„We believe that waste management policies, in order to bring benefits to all EU citizens, should be based on efficient and sustainable solutions. Waste-to-Energy (i.e. thermal energy recovery of waste) is one of them: it complements Circular Economy by dealing with waste not suitable for recycling that would be otherwise landfilled. On the other hand, it also provides a source of reliable and local energy that can be used in our houses or by industry. Finally, it helps recovering important materials (metals and minerals)“, ESWET states.
However, the federation criticizes the discrepancy between the communcation that states that the amount of waste potentially available for waste-to-energy is expected to increase, while a recent study by the EU Joint Research Center claims that the amount of feedstock for waste-to-energy can be expected to be stable or even increasing.
ESWET agrees on the uneven spread of incineration capacities. Hence, the federation believes that there is room for integrated waste management plans, including new thermal recovery facilities, in these regions. Therefore financial support should be given for the implementation of such integrated waste management strategies, including new thermal recovery facilities – which is in opposition to the Commission’s point of view. ESWET also claims that it is important to consider commercial and industrial waste, which is also treated in thermal energy recovery facilities, but not adressed in the communication. Therefore, ESWET advises caution when talking about risk of overcapacities.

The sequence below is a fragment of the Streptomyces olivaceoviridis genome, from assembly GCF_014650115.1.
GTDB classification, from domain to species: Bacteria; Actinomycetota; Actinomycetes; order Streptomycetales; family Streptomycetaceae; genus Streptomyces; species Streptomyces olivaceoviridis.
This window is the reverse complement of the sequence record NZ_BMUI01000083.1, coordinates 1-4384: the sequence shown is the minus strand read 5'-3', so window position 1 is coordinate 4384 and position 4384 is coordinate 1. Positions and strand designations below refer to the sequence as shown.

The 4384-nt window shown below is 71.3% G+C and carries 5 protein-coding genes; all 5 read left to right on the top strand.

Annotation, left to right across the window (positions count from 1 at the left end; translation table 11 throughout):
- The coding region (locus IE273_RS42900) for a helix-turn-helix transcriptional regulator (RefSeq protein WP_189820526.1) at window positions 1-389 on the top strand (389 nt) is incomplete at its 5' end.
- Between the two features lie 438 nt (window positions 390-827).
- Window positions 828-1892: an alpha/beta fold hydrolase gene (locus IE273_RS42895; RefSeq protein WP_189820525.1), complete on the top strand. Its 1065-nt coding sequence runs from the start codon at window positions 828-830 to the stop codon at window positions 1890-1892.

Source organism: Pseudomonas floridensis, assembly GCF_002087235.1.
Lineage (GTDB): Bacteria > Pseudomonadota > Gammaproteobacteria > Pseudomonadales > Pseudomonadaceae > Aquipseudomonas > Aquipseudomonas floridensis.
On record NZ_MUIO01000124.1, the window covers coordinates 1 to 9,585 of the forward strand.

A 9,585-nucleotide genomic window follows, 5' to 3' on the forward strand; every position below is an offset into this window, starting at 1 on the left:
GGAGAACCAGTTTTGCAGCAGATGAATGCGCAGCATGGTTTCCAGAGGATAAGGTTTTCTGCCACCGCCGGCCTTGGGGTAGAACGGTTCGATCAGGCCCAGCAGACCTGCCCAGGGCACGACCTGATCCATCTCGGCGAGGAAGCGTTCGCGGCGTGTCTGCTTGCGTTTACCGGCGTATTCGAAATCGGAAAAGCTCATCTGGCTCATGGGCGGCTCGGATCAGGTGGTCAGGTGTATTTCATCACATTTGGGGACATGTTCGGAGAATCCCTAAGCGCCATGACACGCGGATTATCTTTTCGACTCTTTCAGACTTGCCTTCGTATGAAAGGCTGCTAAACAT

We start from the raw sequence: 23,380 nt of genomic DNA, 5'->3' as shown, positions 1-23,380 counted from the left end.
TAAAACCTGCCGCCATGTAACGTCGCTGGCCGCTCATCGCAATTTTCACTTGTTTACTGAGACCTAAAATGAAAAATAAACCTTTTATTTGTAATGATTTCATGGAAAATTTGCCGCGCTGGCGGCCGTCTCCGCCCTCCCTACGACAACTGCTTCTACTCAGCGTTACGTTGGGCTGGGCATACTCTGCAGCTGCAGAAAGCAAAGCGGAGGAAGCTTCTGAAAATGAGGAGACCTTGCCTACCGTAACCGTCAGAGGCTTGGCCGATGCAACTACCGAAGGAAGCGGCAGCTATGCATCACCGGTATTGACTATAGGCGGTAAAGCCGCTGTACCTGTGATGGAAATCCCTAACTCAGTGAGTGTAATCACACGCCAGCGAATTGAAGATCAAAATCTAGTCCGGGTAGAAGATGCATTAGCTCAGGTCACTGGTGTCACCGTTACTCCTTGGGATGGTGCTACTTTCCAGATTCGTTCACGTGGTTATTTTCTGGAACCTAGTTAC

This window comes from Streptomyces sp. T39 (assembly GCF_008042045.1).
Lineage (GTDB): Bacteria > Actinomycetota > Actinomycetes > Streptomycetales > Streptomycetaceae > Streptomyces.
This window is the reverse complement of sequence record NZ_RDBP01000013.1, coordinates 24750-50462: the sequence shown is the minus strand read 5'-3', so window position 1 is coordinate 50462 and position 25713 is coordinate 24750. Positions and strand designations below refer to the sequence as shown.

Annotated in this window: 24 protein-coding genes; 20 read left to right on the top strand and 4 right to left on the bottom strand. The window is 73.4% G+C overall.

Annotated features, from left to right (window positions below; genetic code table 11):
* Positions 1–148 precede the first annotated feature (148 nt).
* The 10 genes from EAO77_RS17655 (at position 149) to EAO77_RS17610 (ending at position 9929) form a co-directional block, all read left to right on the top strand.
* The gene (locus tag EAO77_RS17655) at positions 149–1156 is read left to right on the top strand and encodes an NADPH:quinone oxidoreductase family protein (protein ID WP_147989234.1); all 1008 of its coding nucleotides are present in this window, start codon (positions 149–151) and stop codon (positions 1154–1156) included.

The federation also argues that incineration taxes would only increase the costs for citizens, since the thermal energy recovery plants only deal with waste that is not suitable for recycling. ESWET names the example of Sweden where an incineration tax on household waste did not have any significant effect on the recycling rates.